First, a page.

Many national scholarships have Autumn deadlines, some as early as the first week of October, so it’s important to begin investigating scholarships that interest you as soon as possible.

 

What qualifications do I need to be a competitive candidate for a National Scholarship?

Each national scholarship program is looking for a distinctive type of applicant. In general, national scholarships look for students with strong academic records (minimum GPA requirements vary from 3.2 to 3.8), clear and focused academic or professional interests (often shown through involvement in public service, research or in internships), and quality community service and/or leadership experiences.

The particular strengths and qualifications scholarship programs seek reflect the nature of the opportunities they offer, and the degree of competiveness involved. The Fulbright and Rotary scholarships look for applicants with strongly focused ideas and projects for study/research abroad. The National Science Foundation and Churchill scholarships look for students with strong interests in scientific research. Scholarships to teach English abroad often look for prior experience in related activities, like tutoring, camp counseling, coaching and classroom experience. The Carnegie and Pickering awards look for very strong interests in international affairs. The National Scholarships Office can help you decide if there are national scholarships that are a good fit for your particular strengths and interests.

 

Ok, I’ve found one (or maybe more) scholarships that look like a great fit for my interests, goals and abilities. What next?

Your first step should be to determine exactly the requirements of the fellowships that interest you. For example, some graduate study fellowships require that you submit the GRE with you application, often as early as October, so plan accordingly. For fellowships requiring GWU endorsement, be sure to review GWU endorsement requirements and timetables.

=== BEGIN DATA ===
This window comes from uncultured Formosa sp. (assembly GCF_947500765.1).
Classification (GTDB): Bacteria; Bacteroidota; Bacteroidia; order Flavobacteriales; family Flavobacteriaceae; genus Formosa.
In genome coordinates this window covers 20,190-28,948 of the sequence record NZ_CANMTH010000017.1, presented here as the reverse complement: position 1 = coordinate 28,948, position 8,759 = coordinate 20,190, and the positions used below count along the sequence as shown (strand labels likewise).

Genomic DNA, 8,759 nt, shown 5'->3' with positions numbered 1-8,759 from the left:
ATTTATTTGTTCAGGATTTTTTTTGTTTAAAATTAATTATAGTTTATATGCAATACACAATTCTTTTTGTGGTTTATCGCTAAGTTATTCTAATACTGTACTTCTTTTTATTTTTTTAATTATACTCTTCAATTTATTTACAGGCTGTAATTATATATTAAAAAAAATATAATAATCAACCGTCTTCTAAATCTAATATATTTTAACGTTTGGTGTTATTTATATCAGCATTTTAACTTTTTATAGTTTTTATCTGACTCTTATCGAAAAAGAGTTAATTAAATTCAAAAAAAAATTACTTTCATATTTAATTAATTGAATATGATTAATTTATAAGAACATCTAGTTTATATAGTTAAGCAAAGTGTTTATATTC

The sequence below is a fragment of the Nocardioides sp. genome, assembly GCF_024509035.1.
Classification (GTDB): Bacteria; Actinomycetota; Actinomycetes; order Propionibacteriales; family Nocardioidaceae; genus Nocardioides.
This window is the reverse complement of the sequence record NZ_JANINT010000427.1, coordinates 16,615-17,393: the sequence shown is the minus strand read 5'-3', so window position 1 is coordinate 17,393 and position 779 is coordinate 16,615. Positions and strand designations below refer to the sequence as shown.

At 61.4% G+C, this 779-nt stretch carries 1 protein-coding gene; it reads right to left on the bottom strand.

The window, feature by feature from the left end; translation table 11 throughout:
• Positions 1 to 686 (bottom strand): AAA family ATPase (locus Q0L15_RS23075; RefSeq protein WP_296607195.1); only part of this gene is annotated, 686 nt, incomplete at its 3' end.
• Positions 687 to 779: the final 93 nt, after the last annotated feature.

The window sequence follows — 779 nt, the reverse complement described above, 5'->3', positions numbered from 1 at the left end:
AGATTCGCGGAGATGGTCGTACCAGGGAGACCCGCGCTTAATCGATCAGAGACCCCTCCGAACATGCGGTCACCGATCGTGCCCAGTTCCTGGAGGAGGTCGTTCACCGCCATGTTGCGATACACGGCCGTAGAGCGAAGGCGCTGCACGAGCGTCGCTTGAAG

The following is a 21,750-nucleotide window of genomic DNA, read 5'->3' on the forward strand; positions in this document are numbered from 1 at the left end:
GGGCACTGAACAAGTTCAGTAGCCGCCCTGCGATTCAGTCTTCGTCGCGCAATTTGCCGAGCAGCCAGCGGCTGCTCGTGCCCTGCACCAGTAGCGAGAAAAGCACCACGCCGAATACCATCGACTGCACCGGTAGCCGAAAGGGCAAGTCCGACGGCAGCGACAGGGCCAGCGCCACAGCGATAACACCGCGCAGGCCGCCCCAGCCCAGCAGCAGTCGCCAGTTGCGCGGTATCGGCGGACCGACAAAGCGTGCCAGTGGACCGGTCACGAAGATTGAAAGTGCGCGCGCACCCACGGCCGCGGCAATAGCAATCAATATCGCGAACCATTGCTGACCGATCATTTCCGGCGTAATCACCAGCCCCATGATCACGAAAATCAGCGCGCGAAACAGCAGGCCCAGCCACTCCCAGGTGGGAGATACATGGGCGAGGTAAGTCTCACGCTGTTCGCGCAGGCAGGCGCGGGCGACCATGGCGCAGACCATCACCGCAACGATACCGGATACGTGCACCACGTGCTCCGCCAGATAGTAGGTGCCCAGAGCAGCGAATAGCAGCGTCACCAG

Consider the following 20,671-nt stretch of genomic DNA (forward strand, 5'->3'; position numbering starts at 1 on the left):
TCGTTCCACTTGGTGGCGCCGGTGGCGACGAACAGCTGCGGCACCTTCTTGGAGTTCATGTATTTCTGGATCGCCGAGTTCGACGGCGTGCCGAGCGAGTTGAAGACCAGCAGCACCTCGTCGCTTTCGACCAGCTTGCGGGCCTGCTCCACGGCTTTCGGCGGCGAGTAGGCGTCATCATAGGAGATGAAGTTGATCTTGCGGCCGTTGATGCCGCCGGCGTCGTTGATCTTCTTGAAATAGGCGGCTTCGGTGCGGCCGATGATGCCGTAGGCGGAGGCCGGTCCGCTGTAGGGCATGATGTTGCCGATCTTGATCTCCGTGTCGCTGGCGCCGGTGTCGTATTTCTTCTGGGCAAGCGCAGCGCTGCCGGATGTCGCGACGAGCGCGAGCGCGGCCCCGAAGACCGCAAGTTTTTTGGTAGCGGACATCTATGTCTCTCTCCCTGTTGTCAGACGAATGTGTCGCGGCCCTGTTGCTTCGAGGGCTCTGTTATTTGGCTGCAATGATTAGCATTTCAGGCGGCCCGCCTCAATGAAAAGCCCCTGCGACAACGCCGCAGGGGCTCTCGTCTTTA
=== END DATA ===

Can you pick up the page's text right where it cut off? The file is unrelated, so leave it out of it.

Since you will be requesting numerous letters of recommendation from your teachers and other mentors, let them know as early as possible which fellowships you may be applying for, and try to give them at least one month to prepare their final letter. Ideally, your recommenders will already have written earlier letters which they can then tailor for particular fellowships.

 

Can I still apply for national scholarships after I graduate from Maryland? Will the National Scholarships Office be available to assist me then? 

Yes to both questions. Virtually all national scholarships for graduating seniors also permit recent graduates to apply.  A few have age limits, or require that you apply within 2 or 4 years of graduation. Others, like the Fulbright US Student Programs, have no age limit at all. The National Scholarships Office will gladly support your interest in learning about or applying for national scholarships after you graduate from Maryland. Be sure to meet with us before you graduate, if you think you might apply for a national scholarship in the next few years. We can help you think of ways to continue strengthening your competitiveness for those awards.


National Scholarships Office
2403 Marie Mount Hall, University of Maryland
College Park, MD
email: scholarships@umd.edu | phone: 301-314-1289 | fax: 301.314.0085